The Wolves of Midwinter

Wednesday, March 17, 2010

I certainly forward my thanks to Sourcebooks for graciously offering copies of two new releases in their developing line of Young Adult novels. Being someone who remains encamped in the young adult section, I am positively overexcited by the eagerness for publishers to expand their catalog to include this niche in publishing. Even with that, I cannot simply overlook this book's glaring errors all because of respect for a company's willingness to include more young adult books amongst their releases. Peering at the premise, I became stoked for what appeared to be a novel about justice, vengeance, and love in Gothic wrapping.

Instead, I procured a book that expressed promise of a well woven tale with these elements subtly expressed. Yet, the writing itself did not reveal this promise even after fifty or so pages. Consequently, the book's weak, ineffective prose left me feeling detached and uninterested in the fates of the main characters. More concerning was the repetition of certain words or images.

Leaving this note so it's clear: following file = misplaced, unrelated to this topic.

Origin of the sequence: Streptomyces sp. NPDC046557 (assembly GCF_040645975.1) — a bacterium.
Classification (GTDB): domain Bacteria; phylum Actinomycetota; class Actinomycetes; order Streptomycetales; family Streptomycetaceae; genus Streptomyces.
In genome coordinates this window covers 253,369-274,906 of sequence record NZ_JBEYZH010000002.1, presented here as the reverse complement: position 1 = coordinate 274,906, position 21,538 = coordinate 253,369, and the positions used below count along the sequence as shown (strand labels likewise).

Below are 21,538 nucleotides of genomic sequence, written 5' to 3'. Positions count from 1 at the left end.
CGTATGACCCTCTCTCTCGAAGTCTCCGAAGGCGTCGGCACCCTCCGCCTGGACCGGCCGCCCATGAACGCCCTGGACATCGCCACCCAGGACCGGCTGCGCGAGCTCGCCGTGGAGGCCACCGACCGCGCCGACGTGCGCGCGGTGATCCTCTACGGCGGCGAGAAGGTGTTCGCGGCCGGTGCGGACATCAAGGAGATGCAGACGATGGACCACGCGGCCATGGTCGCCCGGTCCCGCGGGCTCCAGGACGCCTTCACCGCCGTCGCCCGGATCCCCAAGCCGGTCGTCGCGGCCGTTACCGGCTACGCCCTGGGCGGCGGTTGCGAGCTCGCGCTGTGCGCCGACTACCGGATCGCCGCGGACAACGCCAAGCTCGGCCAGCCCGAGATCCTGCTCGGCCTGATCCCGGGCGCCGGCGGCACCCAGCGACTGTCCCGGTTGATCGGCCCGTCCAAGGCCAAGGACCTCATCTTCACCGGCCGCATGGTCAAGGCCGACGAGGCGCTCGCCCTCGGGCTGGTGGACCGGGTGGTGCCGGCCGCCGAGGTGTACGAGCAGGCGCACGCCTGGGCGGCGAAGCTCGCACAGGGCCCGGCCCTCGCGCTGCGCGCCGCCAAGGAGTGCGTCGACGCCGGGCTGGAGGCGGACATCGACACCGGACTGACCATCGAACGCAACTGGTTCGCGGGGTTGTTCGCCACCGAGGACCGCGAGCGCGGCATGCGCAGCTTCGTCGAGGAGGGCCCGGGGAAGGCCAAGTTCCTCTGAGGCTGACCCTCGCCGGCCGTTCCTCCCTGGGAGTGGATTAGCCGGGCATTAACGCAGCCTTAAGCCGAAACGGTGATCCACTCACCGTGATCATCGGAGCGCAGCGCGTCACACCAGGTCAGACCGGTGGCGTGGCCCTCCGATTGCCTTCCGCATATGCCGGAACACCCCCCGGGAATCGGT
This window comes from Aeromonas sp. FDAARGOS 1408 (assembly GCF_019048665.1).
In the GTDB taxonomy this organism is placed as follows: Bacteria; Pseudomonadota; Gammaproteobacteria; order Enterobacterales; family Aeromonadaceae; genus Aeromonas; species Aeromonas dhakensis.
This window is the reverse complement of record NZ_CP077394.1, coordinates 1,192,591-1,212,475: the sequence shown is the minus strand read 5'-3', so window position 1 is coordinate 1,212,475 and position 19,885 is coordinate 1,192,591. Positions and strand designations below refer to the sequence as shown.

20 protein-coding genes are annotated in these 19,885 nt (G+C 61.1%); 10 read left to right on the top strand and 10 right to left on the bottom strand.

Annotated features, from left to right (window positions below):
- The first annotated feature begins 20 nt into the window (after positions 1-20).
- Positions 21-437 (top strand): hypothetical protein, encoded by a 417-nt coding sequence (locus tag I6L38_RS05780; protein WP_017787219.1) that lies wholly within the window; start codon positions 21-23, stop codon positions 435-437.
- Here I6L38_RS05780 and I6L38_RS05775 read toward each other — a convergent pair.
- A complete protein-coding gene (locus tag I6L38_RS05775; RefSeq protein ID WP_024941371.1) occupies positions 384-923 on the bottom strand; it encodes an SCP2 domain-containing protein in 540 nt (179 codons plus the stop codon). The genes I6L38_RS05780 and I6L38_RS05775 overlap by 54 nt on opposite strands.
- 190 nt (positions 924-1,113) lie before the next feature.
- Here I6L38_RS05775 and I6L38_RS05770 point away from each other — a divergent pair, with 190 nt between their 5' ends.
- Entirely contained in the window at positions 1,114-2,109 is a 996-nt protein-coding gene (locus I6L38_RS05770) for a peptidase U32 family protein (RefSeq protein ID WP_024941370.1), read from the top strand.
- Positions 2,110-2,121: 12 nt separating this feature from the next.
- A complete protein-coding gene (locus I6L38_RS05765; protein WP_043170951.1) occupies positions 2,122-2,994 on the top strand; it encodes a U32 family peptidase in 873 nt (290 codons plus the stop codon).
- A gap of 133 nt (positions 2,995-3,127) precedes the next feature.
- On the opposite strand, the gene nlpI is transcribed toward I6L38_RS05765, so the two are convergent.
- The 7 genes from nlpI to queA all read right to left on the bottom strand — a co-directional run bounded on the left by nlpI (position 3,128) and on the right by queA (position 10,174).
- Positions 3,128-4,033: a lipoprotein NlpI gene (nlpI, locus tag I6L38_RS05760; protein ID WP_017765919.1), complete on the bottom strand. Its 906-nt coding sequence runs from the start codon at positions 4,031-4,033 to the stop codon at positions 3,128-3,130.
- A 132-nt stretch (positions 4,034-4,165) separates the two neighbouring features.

Can you not see my predicament? Some minute part of me fervently wished to be completely invested in the novel's story. A major part of me wanted to empathize with the characters and be emotionally affected by their plights. Being as the greatest stories cause their readers to be affected by the troubles that befall beloved characters or identify with the pain wrought by certain tragedies that happen to some of the characters.

It pains me to express such negative feelings about this particular work since the novel itself has a very attractive cover. Additionally, Sourcebook's marketing strategies have allowed a bridge to connect readers and publishers. This bridge has effectively caused readers to feel a potency of power over the types of books they wish to see released through this publisher.